Sleep Science Friday: The burden of polypharmacy in sleep disorders

Sleep Science Friday: The burden of polypharmacy in sleep disorders 

05 February 2021

Knowledge of pharmacokinetics and pharmacodynamics is essential to the understanding of potential drug-drug interactions and their consequences. We invite you to watch the e-lesson on the effects of pharmacological agents on sleep and vigilance given by Prof.Tarja Porkka-Heiskanen. You will learn about the brain-related factors which affect the drug effects, mechanisms of neurotransmission, and vigilance-related side effects of commonly used medications.

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Polypharmacy, defined as the use of multiple (or even excessive and unjustified) medication is one of the challenges of modern medicine. It is very frequent in comorbid and elderly patients (Patel P. et al. 2017  ) and was shown to be associated with adverse effects and drug-drug interactions. The latter includes pharmacokinetic (an interaction at the level of absorption, distribution, metabolism, and/or excretion) and pharmacodynamic (an additive interaction or a counteraction at the level of receptor sites) interactions (Palleria C. et al. 2013).  Both types of drug-drug interactions were shown to occur frequently (exceeding 50%) with drugs used to treat psychiatric pathology, seizures and sleep disorders (Nelson S. et al. 2014  ), and with the inappropriate use of sedatives and hypnotics in particular.  

No less important is the understanding of the impact of sleep-related medications on brain function and sleep parameters in comorbid patients. The Journal of Sleep Research has recently published a collaborative Swiss-German randomised, double‐blind, placebo‐controlled crossover study which assessed the safety of the sedative medication Daridorexant in patients with comorbid chronic obstructive pulmonary disease and insomnia (Boof M. et al. 2021). The authors demonstrated that Daridorexantcan be safely used as it does not impair nocturnal respiratory function and improves sleep parameters. The identification of clinically significant drug-drug interactions and their proper management are a necessary step to prevent deleterious consequences. Deprescribing these drugs are one of the approaches to decrease the burden of polypharmacy and, in particular, of the inappropriate use of drugs (Pottie K. et al. 2018Bjerre L. et al, 2018 ;  Lee J et al. 2019 ). The approaches should be flexible, individualized, and include a gradual taper according to a developed plan, assessment of favourable predictors and psychological factors (Allary A et al. 2020 ), perceived barriers and facilitators (Kuntz J. et al. 2018 ), specific education provided by medical doctors, nurses (Reynolds J. et al. 2020 ), leaflets (Wilson M et al. 2018  ), pharmacists (Kuntzet al, 2019 ), social support, active engagement of patients and caregivers (Garfinkel D. 2018 ), as well as GPs (Carrier H. et al. 2019 ), physical medicine methods (Geller A. et al. 2012), lifestyle interventions (Martinez-Gomez et al., 2018 ) and close monitoring. Behavioral therapies alone or cognitive behavioral therapy (CBT) were shown to be highly helpful (Hintze et al. 2020). The combination of different methods shows higher efficacy and safety (Reeve E. et al, 2017 ) and leads to a decrease in adverse effects and drug-drug interactions (Garfinkel D., 2018 ).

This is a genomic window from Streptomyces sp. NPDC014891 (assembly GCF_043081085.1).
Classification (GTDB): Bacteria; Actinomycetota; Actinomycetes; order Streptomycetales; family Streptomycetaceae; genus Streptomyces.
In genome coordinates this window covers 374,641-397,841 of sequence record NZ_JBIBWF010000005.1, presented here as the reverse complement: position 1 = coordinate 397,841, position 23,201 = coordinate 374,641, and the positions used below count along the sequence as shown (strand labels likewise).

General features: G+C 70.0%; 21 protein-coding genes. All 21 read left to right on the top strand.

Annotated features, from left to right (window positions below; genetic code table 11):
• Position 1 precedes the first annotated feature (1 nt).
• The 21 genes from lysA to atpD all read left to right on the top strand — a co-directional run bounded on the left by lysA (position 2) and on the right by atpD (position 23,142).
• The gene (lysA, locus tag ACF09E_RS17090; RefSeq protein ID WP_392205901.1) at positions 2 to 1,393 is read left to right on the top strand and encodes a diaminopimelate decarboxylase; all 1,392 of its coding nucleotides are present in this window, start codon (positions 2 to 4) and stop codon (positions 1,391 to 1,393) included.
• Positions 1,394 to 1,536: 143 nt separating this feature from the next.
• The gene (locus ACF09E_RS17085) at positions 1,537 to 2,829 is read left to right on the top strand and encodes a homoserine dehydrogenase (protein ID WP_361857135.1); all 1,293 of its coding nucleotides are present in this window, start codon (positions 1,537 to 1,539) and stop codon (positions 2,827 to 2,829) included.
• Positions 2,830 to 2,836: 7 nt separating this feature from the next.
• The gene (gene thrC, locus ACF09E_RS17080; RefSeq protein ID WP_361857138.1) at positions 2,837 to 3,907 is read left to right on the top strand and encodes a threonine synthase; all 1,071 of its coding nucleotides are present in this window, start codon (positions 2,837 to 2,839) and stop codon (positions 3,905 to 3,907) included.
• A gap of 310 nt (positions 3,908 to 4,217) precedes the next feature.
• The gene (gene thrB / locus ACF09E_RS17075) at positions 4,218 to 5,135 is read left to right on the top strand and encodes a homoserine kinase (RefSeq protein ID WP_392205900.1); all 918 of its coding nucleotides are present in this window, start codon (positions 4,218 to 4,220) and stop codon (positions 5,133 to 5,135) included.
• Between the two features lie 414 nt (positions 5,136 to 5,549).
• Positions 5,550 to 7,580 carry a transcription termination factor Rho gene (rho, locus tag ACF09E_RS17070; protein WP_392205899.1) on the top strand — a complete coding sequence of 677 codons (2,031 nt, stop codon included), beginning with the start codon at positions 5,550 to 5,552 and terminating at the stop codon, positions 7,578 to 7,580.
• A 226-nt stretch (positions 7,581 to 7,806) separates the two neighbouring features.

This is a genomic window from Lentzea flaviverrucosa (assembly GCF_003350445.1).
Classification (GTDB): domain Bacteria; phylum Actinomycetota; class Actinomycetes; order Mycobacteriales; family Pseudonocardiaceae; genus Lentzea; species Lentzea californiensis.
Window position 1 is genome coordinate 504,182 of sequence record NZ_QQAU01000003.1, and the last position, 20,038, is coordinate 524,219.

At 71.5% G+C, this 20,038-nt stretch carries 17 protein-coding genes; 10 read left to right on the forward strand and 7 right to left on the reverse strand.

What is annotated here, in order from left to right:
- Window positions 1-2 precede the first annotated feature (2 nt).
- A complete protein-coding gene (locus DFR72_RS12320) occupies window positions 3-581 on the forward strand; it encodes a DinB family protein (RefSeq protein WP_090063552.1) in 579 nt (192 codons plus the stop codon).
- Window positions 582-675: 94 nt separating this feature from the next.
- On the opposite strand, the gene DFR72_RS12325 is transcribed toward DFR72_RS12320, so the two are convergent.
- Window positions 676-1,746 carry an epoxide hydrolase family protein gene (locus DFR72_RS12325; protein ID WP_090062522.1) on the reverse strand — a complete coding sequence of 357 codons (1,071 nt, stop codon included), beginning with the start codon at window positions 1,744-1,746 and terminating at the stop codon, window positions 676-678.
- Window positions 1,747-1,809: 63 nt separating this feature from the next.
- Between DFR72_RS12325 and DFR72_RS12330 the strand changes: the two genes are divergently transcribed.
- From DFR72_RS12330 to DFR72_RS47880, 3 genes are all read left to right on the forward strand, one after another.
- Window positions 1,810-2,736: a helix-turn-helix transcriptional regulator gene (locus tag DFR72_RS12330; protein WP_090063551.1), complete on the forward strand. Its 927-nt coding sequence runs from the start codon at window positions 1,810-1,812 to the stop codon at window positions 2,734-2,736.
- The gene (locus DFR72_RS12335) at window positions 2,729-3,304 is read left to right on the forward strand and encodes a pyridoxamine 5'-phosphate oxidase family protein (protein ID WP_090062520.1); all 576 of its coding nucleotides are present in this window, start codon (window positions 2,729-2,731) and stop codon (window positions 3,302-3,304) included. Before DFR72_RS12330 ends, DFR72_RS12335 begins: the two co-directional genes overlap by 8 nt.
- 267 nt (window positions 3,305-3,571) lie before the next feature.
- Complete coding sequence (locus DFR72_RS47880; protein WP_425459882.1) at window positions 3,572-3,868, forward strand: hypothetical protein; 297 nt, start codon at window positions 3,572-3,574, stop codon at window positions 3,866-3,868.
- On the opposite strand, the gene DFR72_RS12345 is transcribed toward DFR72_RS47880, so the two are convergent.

You can learn more about CBT in insomnia, and find news from the European Academy for Cognitive-Behavorial Treatment of Insomnia here

Recent publications from the ESRS members: 

  1. DelRosso,Mogavero and Ferri (2021) Restless Sleep Disorder, Restless Legs Syndrome and Periodic Limb movement Disorder – Sleep in Motion! Pediatr Pulmonol.
  2. Alventeet al. (2021) . Autonomic Mechanisms Of Blood Pressure Alterations During Sleep In Orexin/Hypocretin-Deficient Narcoleptic MiceSleep.
  3. SvedmyrS et al. (2021). Superior hypertension control with betablockade in the European Sleep Apnea DatabaseHypertens.
  4. RaposoD et al. (2021). Drug-Induced Sleep Endoscopy in Pediatric Obstructive Sleep Apnea. Otolaryngol Head Neck Surg.
  5. Santoso et al. (2021)  Poor sleep quality among newly diagnosed head and neck cancer patients: prevalence and associated factorsSupport Care Cancer.

Just published an article? Want your research to be featured? Saw something interesting? Contact us at ESRS 

Do not miss the date! Subscribe for the 2021 Examination in Sleep Medicine to become a certified expert in sleep medicineThe on-line application is already open on this website.

Not a member yet? Apply here and see our wide range of benefits, including a yearly online subscription to the Journal of Sleep Research, automatic membership to the Federation of European Neuroscience Societies (FENS), support for early career researchers via the ECRN, regular updates via the ESRS Newsletter, promotion of your research, and more.   

 

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